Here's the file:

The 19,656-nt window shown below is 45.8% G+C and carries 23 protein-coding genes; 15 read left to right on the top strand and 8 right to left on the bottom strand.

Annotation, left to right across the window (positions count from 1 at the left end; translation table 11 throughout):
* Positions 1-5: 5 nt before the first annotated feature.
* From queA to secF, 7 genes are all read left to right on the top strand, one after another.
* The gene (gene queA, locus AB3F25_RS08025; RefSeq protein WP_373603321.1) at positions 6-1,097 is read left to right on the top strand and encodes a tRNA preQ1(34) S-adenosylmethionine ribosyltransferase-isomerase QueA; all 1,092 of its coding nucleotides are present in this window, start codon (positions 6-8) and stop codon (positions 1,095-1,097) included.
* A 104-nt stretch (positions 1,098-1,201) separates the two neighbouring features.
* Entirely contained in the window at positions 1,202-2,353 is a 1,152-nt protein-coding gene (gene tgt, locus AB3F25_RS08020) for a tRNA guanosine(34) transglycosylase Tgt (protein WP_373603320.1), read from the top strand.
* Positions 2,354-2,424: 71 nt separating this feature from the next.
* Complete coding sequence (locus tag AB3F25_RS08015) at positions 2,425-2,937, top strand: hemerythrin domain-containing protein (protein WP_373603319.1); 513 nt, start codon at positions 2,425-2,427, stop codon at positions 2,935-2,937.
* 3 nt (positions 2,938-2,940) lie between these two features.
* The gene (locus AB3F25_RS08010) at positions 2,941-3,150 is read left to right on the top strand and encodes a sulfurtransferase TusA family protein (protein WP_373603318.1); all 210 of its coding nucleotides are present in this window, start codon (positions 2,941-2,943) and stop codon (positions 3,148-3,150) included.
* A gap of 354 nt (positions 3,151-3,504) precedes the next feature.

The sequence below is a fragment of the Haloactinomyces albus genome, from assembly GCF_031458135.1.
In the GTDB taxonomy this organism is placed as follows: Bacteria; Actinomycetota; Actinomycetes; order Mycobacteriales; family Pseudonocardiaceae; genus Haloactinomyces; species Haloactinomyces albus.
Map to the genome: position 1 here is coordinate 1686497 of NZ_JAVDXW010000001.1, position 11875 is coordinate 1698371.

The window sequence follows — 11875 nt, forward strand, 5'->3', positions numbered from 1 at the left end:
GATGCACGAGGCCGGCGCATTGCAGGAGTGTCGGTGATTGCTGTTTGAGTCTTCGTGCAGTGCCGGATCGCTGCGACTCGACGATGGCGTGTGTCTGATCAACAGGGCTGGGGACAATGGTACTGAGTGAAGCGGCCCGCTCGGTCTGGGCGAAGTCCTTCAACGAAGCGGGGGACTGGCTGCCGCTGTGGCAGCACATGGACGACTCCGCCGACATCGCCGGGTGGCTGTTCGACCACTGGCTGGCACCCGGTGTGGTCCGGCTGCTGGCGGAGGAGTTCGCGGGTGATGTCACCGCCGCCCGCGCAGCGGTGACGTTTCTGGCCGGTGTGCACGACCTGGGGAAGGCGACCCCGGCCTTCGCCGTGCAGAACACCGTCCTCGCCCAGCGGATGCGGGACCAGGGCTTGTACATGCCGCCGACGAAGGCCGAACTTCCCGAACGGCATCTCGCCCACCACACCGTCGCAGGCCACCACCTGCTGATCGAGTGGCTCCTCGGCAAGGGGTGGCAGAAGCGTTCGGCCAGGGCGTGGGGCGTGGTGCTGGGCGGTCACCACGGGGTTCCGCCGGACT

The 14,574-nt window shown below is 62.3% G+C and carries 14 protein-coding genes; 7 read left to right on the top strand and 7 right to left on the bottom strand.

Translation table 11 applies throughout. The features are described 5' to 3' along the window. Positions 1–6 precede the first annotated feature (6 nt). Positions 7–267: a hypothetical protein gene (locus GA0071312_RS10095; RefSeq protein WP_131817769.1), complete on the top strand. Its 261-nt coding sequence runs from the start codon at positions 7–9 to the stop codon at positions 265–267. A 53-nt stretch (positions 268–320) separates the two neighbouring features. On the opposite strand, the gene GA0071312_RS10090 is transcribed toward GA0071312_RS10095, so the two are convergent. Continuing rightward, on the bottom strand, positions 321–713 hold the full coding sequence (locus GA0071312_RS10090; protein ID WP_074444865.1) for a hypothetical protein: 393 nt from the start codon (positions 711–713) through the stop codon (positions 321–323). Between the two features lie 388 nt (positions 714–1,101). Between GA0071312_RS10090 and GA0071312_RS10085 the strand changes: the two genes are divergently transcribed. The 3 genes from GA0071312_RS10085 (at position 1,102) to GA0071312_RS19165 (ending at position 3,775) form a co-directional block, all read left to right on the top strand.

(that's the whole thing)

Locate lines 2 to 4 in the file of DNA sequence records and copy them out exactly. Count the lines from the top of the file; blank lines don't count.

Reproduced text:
Annotation, left to right across the window (positions count from 1 at the left end; translation table 11 throughout):
* Positions 1-5: 5 nt before the first annotated feature.
* From queA to secF, 7 genes are all read left to right on the top strand, one after another.